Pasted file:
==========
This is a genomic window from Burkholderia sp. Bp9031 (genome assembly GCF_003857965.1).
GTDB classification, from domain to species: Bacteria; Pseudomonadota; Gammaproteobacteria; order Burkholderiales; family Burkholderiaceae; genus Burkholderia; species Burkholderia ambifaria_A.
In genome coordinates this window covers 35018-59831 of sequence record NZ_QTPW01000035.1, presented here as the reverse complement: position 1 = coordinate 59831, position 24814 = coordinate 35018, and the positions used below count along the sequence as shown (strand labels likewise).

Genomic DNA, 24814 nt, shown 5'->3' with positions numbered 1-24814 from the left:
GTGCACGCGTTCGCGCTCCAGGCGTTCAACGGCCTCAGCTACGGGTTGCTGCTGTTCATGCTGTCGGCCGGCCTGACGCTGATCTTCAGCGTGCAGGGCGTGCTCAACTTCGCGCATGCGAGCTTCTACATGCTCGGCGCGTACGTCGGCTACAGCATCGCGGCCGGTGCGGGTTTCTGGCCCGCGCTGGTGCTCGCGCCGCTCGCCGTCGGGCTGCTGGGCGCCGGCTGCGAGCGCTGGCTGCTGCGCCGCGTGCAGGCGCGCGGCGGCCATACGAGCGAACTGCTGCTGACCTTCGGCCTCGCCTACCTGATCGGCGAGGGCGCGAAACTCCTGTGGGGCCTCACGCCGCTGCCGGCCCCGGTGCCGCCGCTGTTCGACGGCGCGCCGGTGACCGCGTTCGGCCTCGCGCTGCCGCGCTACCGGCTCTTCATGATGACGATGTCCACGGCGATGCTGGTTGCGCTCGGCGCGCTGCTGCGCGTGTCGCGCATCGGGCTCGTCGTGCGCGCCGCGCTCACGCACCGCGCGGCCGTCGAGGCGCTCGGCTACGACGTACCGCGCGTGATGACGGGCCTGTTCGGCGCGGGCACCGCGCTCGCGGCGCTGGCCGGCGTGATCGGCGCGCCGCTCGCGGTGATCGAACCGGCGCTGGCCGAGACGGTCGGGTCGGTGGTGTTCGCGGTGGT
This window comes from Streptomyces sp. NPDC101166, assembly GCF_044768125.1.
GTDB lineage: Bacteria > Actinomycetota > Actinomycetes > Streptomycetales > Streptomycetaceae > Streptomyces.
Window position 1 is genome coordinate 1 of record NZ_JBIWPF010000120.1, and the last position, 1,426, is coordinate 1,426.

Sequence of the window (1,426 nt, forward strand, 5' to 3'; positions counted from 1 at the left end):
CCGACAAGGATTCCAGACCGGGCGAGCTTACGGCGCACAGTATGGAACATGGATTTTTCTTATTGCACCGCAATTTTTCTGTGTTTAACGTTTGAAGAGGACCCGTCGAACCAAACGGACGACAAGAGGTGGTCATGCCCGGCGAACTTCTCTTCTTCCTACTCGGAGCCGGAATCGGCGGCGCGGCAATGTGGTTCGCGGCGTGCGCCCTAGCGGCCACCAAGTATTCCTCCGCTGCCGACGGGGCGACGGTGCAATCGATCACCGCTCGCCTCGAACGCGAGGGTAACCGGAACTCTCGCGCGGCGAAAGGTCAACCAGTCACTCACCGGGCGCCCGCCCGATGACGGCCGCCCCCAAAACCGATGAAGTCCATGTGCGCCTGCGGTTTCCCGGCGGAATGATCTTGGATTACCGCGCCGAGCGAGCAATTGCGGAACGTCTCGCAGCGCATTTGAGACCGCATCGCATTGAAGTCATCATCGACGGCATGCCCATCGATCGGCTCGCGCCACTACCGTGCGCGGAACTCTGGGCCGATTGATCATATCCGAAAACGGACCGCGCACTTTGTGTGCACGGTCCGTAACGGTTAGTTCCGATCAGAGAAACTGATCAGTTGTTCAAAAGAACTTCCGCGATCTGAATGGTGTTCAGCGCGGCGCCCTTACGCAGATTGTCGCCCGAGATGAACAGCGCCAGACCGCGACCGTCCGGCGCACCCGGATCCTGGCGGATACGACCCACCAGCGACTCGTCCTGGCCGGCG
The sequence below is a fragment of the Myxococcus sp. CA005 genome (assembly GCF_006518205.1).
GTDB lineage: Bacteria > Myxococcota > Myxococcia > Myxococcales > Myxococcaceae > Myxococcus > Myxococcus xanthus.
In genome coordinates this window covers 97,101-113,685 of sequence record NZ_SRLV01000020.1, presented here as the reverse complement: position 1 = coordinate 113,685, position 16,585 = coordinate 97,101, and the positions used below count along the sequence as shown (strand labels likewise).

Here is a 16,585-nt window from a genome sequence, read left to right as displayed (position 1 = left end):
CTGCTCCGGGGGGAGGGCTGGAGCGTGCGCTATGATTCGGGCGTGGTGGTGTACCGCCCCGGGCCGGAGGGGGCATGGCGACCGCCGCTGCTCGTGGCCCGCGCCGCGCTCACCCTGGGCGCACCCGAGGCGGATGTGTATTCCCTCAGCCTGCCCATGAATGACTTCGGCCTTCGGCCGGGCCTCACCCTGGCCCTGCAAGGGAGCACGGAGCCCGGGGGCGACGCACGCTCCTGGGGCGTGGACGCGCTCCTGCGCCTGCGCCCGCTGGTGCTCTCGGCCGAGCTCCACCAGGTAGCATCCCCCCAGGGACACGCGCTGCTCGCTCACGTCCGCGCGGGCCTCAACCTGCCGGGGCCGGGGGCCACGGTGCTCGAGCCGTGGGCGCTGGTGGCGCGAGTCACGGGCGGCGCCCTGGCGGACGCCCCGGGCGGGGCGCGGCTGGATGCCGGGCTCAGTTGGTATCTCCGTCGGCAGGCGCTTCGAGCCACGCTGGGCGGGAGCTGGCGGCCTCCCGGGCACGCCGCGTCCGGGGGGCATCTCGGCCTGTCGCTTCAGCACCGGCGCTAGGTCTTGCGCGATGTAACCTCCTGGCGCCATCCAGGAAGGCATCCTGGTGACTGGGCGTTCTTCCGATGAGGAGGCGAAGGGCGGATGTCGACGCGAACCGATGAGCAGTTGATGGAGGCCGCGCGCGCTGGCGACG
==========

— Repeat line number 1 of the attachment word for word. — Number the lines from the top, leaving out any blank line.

This is a genomic window from Burkholderia sp. Bp9031 (genome assembly GCF_003857965.1).